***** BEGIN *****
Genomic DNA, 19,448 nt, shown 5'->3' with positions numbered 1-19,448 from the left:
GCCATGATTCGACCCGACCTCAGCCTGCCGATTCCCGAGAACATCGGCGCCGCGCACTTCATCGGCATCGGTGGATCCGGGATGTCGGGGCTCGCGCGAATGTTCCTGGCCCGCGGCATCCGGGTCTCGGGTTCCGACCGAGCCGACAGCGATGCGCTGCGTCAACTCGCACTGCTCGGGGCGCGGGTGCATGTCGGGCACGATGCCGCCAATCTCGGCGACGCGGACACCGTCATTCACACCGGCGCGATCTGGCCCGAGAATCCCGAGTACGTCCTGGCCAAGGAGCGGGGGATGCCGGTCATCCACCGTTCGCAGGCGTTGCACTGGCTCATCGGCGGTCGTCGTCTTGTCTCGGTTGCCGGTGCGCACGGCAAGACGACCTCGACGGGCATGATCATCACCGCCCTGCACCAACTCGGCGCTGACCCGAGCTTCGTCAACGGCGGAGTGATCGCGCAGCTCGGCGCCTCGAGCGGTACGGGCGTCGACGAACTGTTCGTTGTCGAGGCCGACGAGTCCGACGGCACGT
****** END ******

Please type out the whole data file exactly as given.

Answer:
Genomic DNA, 19,448 nt, shown 5'->3' with positions numbered 1-19,448 from the left:
GCCATGATTCGACCCGACCTCAGCCTGCCGATTCCCGAGAACATCGGCGCCGCGCACTTCATCGGCATCGGTGGATCCGGGATGTCGGGGCTCGCGCGAATGTTCCTGGCCCGCGGCATCCGGGTCTCGGGTTCCGACCGAGCCGACAGCGATGCGCTGCGTCAACTCGCACTGCTCGGGGCGCGGGTGCATGTCGGGCACGATGCCGCCAATCTCGGCGACGCGGACACCGTCATTCACACCGGCGCGATCTGGCCCGAGAATCCCGAGTACGTCCTGGCCAAGGAGCGGGGGATGCCGGTCATCCACCGTTCGCAGGCGTTGCACTGGCTCATCGGCGGTCGTCGTCTTGTCTCGGTTGCCGGTGCGCACGGCAAGACGACCTCGACGGGCATGATCATCACCGCCCTGCACCAACTCGGCGCTGACCCGAGCTTCGTCAACGGCGGAGTGATCGCGCAGCTCGGCGCCTCGAGCGGTACGGGCGTCGACGAACTGTTCGTTGTCGAGGCCGACGAGTCCGACGGCACGT